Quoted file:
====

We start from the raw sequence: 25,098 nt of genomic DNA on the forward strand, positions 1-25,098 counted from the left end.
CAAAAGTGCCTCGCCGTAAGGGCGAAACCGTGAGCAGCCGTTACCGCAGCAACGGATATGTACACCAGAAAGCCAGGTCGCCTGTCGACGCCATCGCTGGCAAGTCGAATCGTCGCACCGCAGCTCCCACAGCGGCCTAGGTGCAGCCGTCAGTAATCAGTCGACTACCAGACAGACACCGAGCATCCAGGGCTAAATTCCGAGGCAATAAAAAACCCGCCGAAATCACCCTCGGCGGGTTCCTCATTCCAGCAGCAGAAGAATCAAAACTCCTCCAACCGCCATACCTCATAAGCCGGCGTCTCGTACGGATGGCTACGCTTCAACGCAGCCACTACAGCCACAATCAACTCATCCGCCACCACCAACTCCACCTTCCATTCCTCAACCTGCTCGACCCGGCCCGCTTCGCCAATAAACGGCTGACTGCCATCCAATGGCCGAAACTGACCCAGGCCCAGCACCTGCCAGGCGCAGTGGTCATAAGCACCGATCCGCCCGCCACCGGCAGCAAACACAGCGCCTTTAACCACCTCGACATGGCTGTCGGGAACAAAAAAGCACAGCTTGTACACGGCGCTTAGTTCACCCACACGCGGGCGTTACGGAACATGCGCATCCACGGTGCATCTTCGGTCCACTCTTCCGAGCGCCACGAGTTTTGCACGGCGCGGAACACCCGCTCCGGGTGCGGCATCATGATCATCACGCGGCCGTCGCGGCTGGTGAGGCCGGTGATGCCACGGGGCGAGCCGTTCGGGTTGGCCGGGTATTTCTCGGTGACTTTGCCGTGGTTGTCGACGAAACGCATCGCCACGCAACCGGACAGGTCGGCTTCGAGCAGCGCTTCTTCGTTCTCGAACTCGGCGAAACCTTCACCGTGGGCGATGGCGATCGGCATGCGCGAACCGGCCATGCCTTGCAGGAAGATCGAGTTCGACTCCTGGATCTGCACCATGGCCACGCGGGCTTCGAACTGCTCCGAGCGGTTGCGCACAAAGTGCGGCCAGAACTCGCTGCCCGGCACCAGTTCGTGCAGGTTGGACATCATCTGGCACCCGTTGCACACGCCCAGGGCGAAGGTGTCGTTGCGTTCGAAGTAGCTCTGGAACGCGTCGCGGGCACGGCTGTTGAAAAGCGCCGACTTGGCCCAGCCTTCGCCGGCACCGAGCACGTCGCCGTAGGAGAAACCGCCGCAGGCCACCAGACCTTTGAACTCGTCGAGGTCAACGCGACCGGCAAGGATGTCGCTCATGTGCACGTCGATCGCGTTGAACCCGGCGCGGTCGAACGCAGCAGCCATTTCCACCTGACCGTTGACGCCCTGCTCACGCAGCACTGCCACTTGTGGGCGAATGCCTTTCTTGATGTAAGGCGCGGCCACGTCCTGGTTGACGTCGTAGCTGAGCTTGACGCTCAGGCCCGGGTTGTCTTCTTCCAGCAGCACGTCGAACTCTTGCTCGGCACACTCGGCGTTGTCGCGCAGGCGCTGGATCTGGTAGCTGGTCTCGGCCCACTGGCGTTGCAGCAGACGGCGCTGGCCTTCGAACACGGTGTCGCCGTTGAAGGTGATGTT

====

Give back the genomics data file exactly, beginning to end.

We start from the raw sequence: 25,098 nt of genomic DNA on the forward strand, positions 1-25,098 counted from the left end.
CAAAAGTGCCTCGCCGTAAGGGCGAAACCGTGAGCAGCCGTTACCGCAGCAACGGATATGTACACCAGAAAGCCAGGTCGCCTGTCGACGCCATCGCTGGCAAGTCGAATCGTCGCACCGCAGCTCCCACAGCGGCCTAGGTGCAGCCGTCAGTAATCAGTCGACTACCAGACAGACACCGAGCATCCAGGGCTAAATTCCGAGGCAATAAAAAACCCGCCGAAATCACCCTCGGCGGGTTCCTCATTCCAGCAGCAGAAGAATCAAAACTCCTCCAACCGCCATACCTCATAAGCCGGCGTCTCGTACGGATGGCTACGCTTCAACGCAGCCACTACAGCCACAATCAACTCATCCGCCACCACCAACTCCACCTTCCATTCCTCAACCTGCTCGACCCGGCCCGCTTCGCCAATAAACGGCTGACTGCCATCCAATGGCCGAAACTGACCCAGGCCCAGCACCTGCCAGGCGCAGTGGTCATAAGCACCGATCCGCCCGCCACCGGCAGCAAACACAGCGCCTTTAACCACCTCGACATGGCTGTCGGGAACAAAAAAGCACAGCTTGTACACGGCGCTTAGTTCACCCACACGCGGGCGTTACGGAACATGCGCATCCACGGTGCATCTTCGGTCCACTCTTCCGAGCGCCACGAGTTTTGCACGGCGCGGAACACCCGCTCCGGGTGCGGCATCATGATCATCACGCGGCCGTCGCGGCTGGTGAGGCCGGTGATGCCACGGGGCGAGCCGTTCGGGTTGGCCGGGTATTTCTCGGTGACTTTGCCGTGGTTGTCGACGAAACGCATCGCCACGCAACCGGACAGGTCGGCTTCGAGCAGCGCTTCTTCGTTCTCGAACTCGGCGAAACCTTCACCGTGGGCGATGGCGATCGGCATGCGCGAACCGGCCATGCCTTGCAGGAAGATCGAGTTCGACTCCTGGATCTGCACCATGGCCACGCGGGCTTCGAACTGCTCCGAGCGGTTGCGCACAAAGTGCGGCCAGAACTCGCTGCCCGGCACCAGTTCGTGCAGGTTGGACATCATCTGGCACCCGTTGCACACGCCCAGGGCGAAGGTGTCGTTGCGTTCGAAGTAGCTCTGGAACGCGTCGCGGGCACGGCTGTTGAAAAGCGCCGACTTGGCCCAGCCTTCGCCGGCACCGAGCACGTCGCCGTAGGAGAAACCGCCGCAGGCCACCAGACCTTTGAACTCGTCGAGGTCAACGCGACCGGCAAGGATGTCGCTCATGTGCACGTCGATCGCGTTGAACCCGGCGCGGTCGAACGCAGCAGCCATTTCCACCTGACCGTTGACGCCCTGCTCACGCAGCACTGCCACTTGTGGGCGAATGCCTTTCTTGATGTAAGGCGCGGCCACGTCCTGGTTGACGTCGTAGCTGAGCTTGACGCTCAGGCCCGGGTTGTCTTCTTCCAGCAGCACGTCGAACTCTTGCTCGGCACACTCGGCGTTGTCGCGCAGGCGCTGGATCTGGTAGCTGGTCTCGGCCCACTGGCGTTGCAGCAGACGGCGCTGGCCTTCGAACACGGTGTCGCCGTTGAAGGTGATGTT